We all know that drinking and driving can be deadly, but recent evidence suggests alcohol-related motor vehicle accidents are significantly under reported.
A study in the March issue of the Journal of Studies on Alcohol and Drugs reviewed the death certificates for people killed in motor vehicle accidents. Researchers found that a large number of the documents failed to list alcohol as a factor even when the police report stated that the crash was caused by a drunk driver. The study found that just over 3% of the death certificates listed alcohol as a contributing cause. However, based on the information in the Fatality Analysis Reporting System (FARS) maintained by the National Highway Traffic Safety Administration, 21% percent of those deaths could be attributed to a legally drunk driver.
One possible reason for the under-reporting is that toxicology reports often take up to one week to be processed, but a death certificate is usually required to be filed within three to five days. Testing of deceased drivers is also only required in about half of the states.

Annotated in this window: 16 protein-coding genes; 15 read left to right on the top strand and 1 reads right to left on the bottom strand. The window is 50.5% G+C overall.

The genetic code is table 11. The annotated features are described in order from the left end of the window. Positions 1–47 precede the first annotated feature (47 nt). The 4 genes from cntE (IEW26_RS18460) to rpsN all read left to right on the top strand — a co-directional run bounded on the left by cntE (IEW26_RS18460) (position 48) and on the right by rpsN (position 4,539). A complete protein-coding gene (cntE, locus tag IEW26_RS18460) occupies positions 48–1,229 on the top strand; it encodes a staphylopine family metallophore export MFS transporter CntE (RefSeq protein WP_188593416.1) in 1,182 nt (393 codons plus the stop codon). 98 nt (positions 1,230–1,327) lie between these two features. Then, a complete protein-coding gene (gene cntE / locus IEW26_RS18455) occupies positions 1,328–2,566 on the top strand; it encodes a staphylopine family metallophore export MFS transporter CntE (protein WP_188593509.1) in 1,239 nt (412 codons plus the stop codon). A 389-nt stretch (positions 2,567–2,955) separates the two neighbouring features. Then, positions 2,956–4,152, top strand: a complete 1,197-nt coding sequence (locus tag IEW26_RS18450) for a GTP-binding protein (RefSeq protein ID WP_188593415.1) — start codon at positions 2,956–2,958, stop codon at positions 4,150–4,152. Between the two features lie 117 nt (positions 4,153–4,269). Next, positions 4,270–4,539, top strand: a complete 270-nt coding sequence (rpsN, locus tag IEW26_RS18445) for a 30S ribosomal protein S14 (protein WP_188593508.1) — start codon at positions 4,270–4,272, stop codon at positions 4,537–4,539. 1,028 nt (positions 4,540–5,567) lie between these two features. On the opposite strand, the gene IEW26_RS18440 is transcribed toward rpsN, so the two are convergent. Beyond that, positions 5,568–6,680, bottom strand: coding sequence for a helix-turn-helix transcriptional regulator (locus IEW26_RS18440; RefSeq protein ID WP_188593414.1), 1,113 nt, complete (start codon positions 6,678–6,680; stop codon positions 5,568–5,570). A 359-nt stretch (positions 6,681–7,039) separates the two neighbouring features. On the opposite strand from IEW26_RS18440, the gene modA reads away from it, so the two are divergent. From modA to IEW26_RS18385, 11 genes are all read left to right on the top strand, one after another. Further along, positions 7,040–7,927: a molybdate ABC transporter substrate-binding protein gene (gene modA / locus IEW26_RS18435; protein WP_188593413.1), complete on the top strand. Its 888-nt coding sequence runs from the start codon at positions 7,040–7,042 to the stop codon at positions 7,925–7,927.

Legal Intoxication in Idaho
Idaho law defines legal intoxication according to Blood Alcohol Content (BAC). Drivers over 21 are considered legally intoxicated with a BAC of 0.08%, but drivers under 21 are considered legally intoxicated with a BAC of 0.02%. For those who are operating commercial vehicles, 0.04% is the BAC for legal intoxication.
BAC depends upon a person’s gender and body weight. The heavier you are, the more you can drink before you are considered legally impaired. However, even if they weigh the same, women will become intoxicated quicker than men. For example, a 180-pound man would need to drink about four drinks per hour to have a BAC of 0.08%, but a 180-pound woman would have a BAC of 0.08% after just three drinks. One drink is considered a twelve ounce beer, a five ounce glass of wine, or one shot of hard liquor.
Although the the legal standard for drunk driving refer to BAC, it should be noted that drivers can experience impairment before they are considered legally intoxicated. For this reason, it is recommended that you avoid getting behind the wheel if you’ve had anything to drink. Calling a cab or having a friend serve as your designated driver is the best way to ensure that you arrive home safely.
Protecting Your Legal Rights
If you are injured by an intoxicated driver, you may be entitled to compensation for your medical bills, lost wages, and other expenses. The experienced attorneys at Holzer Edwards are dedicated to representing Idaho residents who have been injured due to the negligence of others. Please call (208) 386-9119 or toll-free at (888) 490-0992 for a free consultation.